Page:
Science and Tech Leaders Jim Gates, Theresa Mayer, and Allison Scott Join the Federation of American Scientists Board

FAS thanks Vice Chair Dr. Rosina Bierbaum for her 20+ years of service

Washington, DC – June 7, 2024 – The Federation of American Scientists (FAS) today announced the addition of three new members to its board of directors, and celebrated Dr. Rosina Bierbaum, who is stepping down as board vice-chair after serving on the board for more than 20 years, helping to grow the science organization into a leading voice in science policy. The three new members to serve the nonpartisan organization include Drs: Jim Gates, Theresa Mayer, and Allison Scott.

“These changes on the FAS board represent a milestone for the organization. First, we owe so much to the multi-decade dedication of Dr. Rosina Bierbaum, whose vision and tireless stewardship of the organization have paved the way for our success. Rosina, thank you,” said Dan Correa, CEO of FAS.

He continued: “Second, it is an honor to welcome to the board three leaders who each bring a new perspective and expertise that will help guide the organization as we refine an ambitious, expanded vision for impact. They all exemplify the highest standards of science and technology leadership, scholarship and service.”

“My time leading this board could never have been as enjoyable or as impactful without my partnership with Rosina Bierbaum,” FAS Board Chair Gilman Louie added. “We believe Jim Gates, Theresa Mayer and Allison Scott are the right people to carry on the stewardship that Rosina exemplified.”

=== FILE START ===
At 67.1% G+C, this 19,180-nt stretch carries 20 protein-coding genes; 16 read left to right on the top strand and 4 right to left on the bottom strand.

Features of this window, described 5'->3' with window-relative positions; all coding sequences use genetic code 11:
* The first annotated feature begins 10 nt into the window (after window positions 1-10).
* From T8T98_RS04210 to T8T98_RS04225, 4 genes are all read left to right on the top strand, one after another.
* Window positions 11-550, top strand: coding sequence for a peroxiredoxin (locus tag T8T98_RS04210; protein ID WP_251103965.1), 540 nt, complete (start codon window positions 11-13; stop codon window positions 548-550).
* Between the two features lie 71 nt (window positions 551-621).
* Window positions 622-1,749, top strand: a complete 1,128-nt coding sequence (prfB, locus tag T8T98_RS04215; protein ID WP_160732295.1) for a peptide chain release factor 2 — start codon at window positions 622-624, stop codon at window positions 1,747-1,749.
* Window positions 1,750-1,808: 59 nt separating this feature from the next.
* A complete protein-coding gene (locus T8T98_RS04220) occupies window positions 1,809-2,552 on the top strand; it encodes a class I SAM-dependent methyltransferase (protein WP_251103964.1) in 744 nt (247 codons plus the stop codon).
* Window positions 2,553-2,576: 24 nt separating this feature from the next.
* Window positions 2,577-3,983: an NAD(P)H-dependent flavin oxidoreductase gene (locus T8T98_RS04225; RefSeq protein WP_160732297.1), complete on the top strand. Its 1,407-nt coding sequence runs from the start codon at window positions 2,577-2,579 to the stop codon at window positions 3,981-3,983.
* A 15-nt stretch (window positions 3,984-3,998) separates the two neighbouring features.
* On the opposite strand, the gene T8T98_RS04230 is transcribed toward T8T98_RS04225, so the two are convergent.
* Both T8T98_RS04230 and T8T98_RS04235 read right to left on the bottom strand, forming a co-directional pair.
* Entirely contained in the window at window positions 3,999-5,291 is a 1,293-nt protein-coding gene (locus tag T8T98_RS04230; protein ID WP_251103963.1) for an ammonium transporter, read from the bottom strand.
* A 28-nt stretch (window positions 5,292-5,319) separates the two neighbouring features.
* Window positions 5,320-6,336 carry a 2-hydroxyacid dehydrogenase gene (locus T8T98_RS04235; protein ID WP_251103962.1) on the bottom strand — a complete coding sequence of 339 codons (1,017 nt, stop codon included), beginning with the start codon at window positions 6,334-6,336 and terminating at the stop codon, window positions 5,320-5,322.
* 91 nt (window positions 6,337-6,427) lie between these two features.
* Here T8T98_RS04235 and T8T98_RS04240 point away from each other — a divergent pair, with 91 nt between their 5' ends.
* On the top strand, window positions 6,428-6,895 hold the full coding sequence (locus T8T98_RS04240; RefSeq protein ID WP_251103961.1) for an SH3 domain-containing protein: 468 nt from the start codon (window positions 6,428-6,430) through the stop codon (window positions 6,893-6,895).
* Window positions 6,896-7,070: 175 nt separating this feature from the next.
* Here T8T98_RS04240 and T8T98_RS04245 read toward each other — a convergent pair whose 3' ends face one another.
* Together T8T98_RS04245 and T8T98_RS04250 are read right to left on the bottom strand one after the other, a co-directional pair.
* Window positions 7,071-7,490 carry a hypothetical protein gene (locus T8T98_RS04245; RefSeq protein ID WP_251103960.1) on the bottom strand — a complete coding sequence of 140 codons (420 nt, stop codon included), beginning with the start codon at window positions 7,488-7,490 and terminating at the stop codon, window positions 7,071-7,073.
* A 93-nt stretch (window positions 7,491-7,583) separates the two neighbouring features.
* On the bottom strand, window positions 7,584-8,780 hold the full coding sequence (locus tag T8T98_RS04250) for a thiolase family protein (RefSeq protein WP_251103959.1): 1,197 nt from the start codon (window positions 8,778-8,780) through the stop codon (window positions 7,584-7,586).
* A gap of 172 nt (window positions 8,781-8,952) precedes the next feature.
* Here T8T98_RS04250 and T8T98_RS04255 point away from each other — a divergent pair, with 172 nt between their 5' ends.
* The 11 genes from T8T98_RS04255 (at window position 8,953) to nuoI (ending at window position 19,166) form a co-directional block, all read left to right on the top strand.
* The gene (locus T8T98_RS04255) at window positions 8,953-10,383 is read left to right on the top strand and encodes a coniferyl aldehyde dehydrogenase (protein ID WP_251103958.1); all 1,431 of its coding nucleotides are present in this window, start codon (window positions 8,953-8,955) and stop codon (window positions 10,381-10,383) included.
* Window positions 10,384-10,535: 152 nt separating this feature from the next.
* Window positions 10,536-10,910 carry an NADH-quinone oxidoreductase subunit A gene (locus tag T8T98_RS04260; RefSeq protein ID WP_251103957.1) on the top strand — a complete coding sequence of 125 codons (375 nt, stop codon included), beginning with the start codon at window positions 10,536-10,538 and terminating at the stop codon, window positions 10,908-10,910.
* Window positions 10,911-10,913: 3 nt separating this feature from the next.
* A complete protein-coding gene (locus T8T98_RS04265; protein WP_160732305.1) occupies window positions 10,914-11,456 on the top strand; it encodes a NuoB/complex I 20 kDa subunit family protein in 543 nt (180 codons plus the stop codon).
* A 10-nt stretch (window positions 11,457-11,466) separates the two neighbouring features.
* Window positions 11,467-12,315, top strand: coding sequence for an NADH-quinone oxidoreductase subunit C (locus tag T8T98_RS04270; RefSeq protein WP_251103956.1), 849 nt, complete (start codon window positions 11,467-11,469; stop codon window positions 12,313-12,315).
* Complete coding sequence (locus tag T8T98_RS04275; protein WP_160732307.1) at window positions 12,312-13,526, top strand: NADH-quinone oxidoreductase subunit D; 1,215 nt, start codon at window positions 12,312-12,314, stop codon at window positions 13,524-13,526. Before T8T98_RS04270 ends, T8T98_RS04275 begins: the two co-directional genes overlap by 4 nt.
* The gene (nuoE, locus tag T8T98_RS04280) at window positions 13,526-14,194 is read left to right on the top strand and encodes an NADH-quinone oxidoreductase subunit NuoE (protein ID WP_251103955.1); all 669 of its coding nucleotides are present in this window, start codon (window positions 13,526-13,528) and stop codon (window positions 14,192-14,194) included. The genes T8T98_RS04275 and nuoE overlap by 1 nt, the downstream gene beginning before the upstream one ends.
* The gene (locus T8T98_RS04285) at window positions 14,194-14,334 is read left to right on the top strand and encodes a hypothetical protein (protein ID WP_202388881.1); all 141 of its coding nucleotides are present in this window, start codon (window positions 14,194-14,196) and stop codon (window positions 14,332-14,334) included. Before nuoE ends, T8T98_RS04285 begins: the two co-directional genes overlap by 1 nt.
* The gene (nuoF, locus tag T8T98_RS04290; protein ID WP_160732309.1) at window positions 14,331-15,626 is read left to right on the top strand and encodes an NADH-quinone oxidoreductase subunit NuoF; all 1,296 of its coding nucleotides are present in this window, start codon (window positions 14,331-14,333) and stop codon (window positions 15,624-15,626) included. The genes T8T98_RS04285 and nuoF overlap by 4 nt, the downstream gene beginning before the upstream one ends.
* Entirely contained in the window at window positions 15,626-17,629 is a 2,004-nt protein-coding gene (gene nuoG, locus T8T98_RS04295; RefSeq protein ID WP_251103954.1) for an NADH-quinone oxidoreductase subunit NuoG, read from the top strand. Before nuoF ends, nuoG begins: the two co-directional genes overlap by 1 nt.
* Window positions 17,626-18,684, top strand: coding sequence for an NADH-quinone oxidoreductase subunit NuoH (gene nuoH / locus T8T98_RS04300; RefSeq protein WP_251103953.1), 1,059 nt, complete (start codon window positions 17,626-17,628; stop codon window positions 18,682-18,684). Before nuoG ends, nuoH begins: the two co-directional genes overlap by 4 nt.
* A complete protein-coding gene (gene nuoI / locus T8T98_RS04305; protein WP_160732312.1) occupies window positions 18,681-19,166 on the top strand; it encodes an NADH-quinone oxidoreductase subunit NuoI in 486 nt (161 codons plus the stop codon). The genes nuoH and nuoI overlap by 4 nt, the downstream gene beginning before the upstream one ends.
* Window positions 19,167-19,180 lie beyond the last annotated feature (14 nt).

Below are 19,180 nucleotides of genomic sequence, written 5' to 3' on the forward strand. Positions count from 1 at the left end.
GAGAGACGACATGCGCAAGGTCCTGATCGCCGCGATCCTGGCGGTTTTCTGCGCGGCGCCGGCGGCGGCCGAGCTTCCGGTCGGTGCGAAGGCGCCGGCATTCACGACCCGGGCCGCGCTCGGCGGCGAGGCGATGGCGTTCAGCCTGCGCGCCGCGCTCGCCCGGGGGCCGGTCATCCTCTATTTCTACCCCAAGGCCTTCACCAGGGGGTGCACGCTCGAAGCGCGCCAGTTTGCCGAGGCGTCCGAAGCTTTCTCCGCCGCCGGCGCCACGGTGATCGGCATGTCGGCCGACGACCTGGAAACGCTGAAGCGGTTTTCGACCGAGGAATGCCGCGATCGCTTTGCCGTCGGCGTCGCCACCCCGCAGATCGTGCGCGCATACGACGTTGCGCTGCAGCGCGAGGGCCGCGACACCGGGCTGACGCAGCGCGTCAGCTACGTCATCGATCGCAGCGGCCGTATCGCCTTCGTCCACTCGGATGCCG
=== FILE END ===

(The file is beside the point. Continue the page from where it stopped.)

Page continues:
New Arrivals to the FAS Board

Jim Gates (full bio here)


Dr. Sylvester James (“Jim”) Gates Jr.
works at the boundary of physics and mathematics. He is a theoretical physicist at the University of Maryland, where he is a University System Regents Professor, the John S. Toll Professor of Physics, and a College Park Professor. He also holds the Clark Leadership Chair in Science at the University of Maryland and is also a Professor of Public Policy in the School of Public Policy. Gates earned two Bachelor of Science degrees (in physics and mathematics) and his Ph.D. in physics from the Massachusetts Institute of Technology. Gates co-authored Superspace: One Thousand and One Lessons in Supersymmetry, the first comprehensive book on supersymmetry in 1984, and has since authored more than 200 research papers. Among his many accomplishments and awards: he became the first African American to hold an endowed chair in physics at a major U.S. research university; received the National Medal of Science – the highest award given to scientists in the U.S. – from President Obama (2013); and his 2015 essay “Thoughts on Creativity, Diversity and Innovation in Science & Education” was cited in the Supreme Court decision known as “Fisher v. Texas.” He served seven years on the President’s Council of Advisors on Science and Technology (PCAST), under President Obama.  2024 marks fifty-three consecutive years of university-level teaching at institutions as diverse as Caltech, Howard University, Gustavus Adophus College, MIT, Brown University, and the University of Maryland. Gates regularly appears in documentaries and other media, in addition to his ongoing technical work on supersymmetry, supergravity, and superstring theory.

Theresa Mayer (full bio here)